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    $\begingroup$ Welcome to the site! I love molecular dynamics questions. The answer is yes you can add the numbers together E=U+K. The value won't be "conserved" so there really isn't any reason to plot it. E.g. usually one could plot the conserved values to see if the dynamics are stable. See this [excellent answer by Phil[(mattermodeling.stackexchange.com/a/644/52) $\endgroup$
    – Cody Aldaz
    Commented Aug 13, 2020 at 19:03
  • $\begingroup$ +1. Welcome to the site, and thank you for asking your question here! We hope to see much more of you in the future !!! $\endgroup$ Commented Aug 13, 2020 at 19:05
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    $\begingroup$ I would also use the total energy as a metric to understand if the system is properly equilibrated. From my understanding, the kinetic energy term is mainly as a result of the temperature that the thermostat is set to - so I don't think it holds any physical meaning. However, I would think the potential energy is more meaningful - e.g. to answer questions like if a sharp fluctuation in PE at a timestep results from a specific interaction change say hydrogen bond disruption. I think it is also reasonable to compare RELATIVE AVERAGE PE since MD is a statistical mechanics approach. $\endgroup$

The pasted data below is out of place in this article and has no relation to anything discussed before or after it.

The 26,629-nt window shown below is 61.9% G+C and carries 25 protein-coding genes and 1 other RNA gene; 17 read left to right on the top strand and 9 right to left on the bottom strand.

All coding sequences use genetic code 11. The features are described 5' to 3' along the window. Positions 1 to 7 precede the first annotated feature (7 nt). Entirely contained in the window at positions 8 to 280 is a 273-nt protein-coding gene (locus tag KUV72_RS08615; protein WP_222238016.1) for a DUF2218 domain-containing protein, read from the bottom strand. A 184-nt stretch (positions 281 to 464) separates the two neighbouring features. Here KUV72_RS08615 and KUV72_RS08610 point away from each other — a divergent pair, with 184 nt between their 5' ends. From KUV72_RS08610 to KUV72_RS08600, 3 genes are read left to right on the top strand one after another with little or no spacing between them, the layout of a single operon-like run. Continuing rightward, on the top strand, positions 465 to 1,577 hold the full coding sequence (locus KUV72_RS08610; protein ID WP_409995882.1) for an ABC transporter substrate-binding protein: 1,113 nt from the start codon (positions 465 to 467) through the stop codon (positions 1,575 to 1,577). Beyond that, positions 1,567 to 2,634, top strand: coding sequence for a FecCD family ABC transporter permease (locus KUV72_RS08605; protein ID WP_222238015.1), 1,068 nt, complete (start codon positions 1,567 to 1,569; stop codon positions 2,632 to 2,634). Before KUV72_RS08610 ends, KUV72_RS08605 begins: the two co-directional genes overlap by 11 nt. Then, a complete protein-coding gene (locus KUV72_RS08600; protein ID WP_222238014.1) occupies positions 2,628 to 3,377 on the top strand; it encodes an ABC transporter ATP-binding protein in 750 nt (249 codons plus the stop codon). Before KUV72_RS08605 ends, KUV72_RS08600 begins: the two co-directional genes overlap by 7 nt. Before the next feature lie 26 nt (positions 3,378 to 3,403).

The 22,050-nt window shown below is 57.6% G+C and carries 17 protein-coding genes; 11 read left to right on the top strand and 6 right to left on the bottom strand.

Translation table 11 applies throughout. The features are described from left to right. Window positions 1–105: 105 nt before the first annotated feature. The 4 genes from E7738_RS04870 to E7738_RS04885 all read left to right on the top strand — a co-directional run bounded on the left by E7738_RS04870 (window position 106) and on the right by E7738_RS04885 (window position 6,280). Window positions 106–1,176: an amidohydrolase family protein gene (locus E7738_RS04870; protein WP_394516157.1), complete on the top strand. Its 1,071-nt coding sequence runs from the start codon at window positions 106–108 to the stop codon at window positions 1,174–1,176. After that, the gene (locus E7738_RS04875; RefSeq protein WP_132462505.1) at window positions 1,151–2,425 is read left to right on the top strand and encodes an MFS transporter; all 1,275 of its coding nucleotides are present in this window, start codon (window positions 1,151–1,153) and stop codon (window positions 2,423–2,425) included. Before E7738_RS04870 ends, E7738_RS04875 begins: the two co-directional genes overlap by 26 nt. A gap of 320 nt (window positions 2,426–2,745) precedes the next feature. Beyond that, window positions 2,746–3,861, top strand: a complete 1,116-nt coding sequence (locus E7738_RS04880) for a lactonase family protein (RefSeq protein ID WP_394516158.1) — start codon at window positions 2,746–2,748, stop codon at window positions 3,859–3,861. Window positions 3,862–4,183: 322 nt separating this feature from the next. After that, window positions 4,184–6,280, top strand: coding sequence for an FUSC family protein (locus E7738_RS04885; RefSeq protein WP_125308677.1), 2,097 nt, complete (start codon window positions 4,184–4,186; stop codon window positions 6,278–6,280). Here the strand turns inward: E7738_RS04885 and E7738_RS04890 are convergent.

– gogo
    Commented Aug 14, 2020 at 1:08
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    $\begingroup$ Sorry for jargonizing the answer. I think potential energy is the same as internal energy and since it is a MD, you will need to average the internal energy over a certain time interval where the system is equilibrated. Let's say you have a reaction A --> B (or any state A and B). Then the relative energy, <deltaE> = <E(B)> - <E(A)>, where <> represent the time-averaged energies, should be meaningful. I don't see why you can not do the same as per your needs as a f(T,P). You may want to consider testing the effect of thermostat and barostat on the relative energies. $\endgroup$
    – gogo
    Commented Aug 14, 2020 at 23:24
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    $\begingroup$ The internal energy should be the sum of kinetic and potential energy. The fact that the total energy is not conserved is perfectly fine as that is true of the real system interacting with the heat bath which keeps it at a constant temperature. You will want to average the internal energy of the simulation until it is converged. Then, you can do the same thing with varying compositions in your system. I know of people who do similar things for cholesterol in lipid bilayers, but I believe they usually report free energies rather internal energies. $\endgroup$